After speaking with Doe, plaintiff went to the customer service area to re-book her flight. Id. at ¶ 27. While the booking agent was re-booking plaintiff, Doe walked over and stated, "this one thinks she's getting on a flight." Id. at ¶ 28. Doe further stated, "She['s] nasty. I['m] gonna mark her record." Id. at ¶ 29. Plaintiff commented that she was a frequent flier with Jeblue and asked why she was being treated in a rude manner; Doe did not respond. Id. at ¶ 30. Plaintiff was given a boarding pass for the next Austin flight, scheduled to depart from JFK at 1:05 p.m. Id. at ¶ 31. Doe was present when the new boarding pass was issued to plaintiff. Id.

Plaintiff returned to the main terminal and immediately logged on to her computer to file an online complaint with Jetblue, detailing the events set forth above. Id. at ¶ 32. In this online entry, plaintiff identified Doe by her first name, and objected to the rude and offensive manner in which Doe had treated her. Id. at ¶ 33. As a result of plaintiff's complaint, Jetblue officials spoke with Doe about the incident. Id. at ¶ 34. The conversation took place while plaintiff was still waiting for her flight to Austin. Id. at ¶ 35. Upon being asked about plaintiff's complaint by Jetblue officials, Doe allegedly lied about the words stated by plaintiff during their conversation, claiming that plaintiff stated: "Well I have a bomb in my bag, so are you guys going to turn the plane around 'cause I need my bag?" Id. at ¶ 36-37. Doe also falsely claimed that plaintiff further stated, "TSA does not know how to do their f-ing job, because if it did, TSA would not catch [the bomb] and let it go through." Id. at ¶ 38. Plaintiff alleges that she never made these statements, and Doe knew that she never made these statements. Id. at ¶ 39.

As a result of Doe's allegations, plaintiff was approached by a Jetblue "security" agent, who directed her to accompany him to the security office. Id. at ¶ 42. Plaintiff was detained by TSA and interrogated for approximately five hours. Id. at ¶ 43. Plaintiff was questioned about her patriotism, whether or not she had suicidal thoughts, and her use of prescription drugs (officers told her to "just admit what you are on.") Id. at ¶ 44. Plaintiff was also repeatedly asked to admit that she made a bomb threat, but she refused. Id. at ¶ 45. At the conclusion of this interrogation, plaintiff was arrested and charged with making a false bomb threat in violation of 49 U.S.C. § 46507. Id. at ¶ 46.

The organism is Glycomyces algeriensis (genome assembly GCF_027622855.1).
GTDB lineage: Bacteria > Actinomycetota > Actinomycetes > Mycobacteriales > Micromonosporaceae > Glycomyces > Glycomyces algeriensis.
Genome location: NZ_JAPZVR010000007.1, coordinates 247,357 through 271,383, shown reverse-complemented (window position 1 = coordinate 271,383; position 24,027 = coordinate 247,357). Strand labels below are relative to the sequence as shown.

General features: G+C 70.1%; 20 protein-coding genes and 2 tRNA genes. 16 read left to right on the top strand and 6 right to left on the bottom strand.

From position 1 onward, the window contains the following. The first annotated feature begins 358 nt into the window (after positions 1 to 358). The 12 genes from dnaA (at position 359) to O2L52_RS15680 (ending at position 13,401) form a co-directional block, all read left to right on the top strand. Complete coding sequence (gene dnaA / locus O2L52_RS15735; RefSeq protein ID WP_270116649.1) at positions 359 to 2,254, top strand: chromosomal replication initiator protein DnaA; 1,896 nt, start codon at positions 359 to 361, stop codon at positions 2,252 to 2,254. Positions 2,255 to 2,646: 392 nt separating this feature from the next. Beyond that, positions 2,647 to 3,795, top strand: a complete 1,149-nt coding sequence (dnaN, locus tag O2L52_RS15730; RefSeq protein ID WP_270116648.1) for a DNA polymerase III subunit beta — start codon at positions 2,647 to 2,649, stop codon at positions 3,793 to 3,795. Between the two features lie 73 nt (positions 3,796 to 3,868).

The story of plaintiff's arrest became a national and international news story, receiving coverage in South Africa, Denmark, Germany, and Sweden. Id. at ¶ 50. Plaintiff's personal and professional reputation was damaged as a result. Id. At the time of the incident, plaintiff was employed as a Senior Vice President for Schematics, a company that provides computer services for Dell Computer, and was earning an annual income of $190,000. Id. at ¶ 48. As a result of publicity stemming from her arrest, plaintiff was terminated from her job and has been permanently blackballed in her industry. Id. at ¶ 49. Prior to this incident, plaintiff had never before been arrested, and had never had dealings with the criminal justice system. Id. at ¶ 51.

On April 15, 2008, plaintiff was arraigned on a criminal complaint accusing her of making a false bomb threat, and released on a $200,000 bond. See United States v. Rosalinda Baez, E.D.N.Y. 08-CR-560. The bomb threat allegation was never adjudicated. Instead, on August 14, 2008, Baez was charged in a misdemeanor information with possession of a small quantity of marijuana. On September 2, 2008, Baez pled guilty to one count of possession of a controlled substance in violation of 21 U.S.C. § 844(a). The plea allocution did not discuss any of the facts that form the basis for plaintiff's civil complaint, although the Magistrate Judge did refer to the existence of the bomb threat charge. On January 29, 2009, Magistrate Judge Mann sentenced Baez to three years of probation and, pursuant to the plea agreement, ordered her to pay restitution to Jetblue in the amount of $13,448.20. In her Statement of Reasons for adopting the Presentence Investigation Report, Magistrate Judge Mann stated with respect to the bomb threat charge that the court "did not make a finding as to the disputed facts and did not rely on them in making its decision." Declaration of Jon Norinsberg, May 22, 2009, Ex. A.


This Court has federal question jurisdiction over the instant matter pursuant to 28 U.S.C. § 1331.*fn3


I. Motion to Dismiss ...

Buy This Entire Record For $7.95

Download the entire decision to receive the complete text, official citation,
docket number, dissents and concurrences, and footnotes for this case.

Learn more about what you receive with purchase of this case.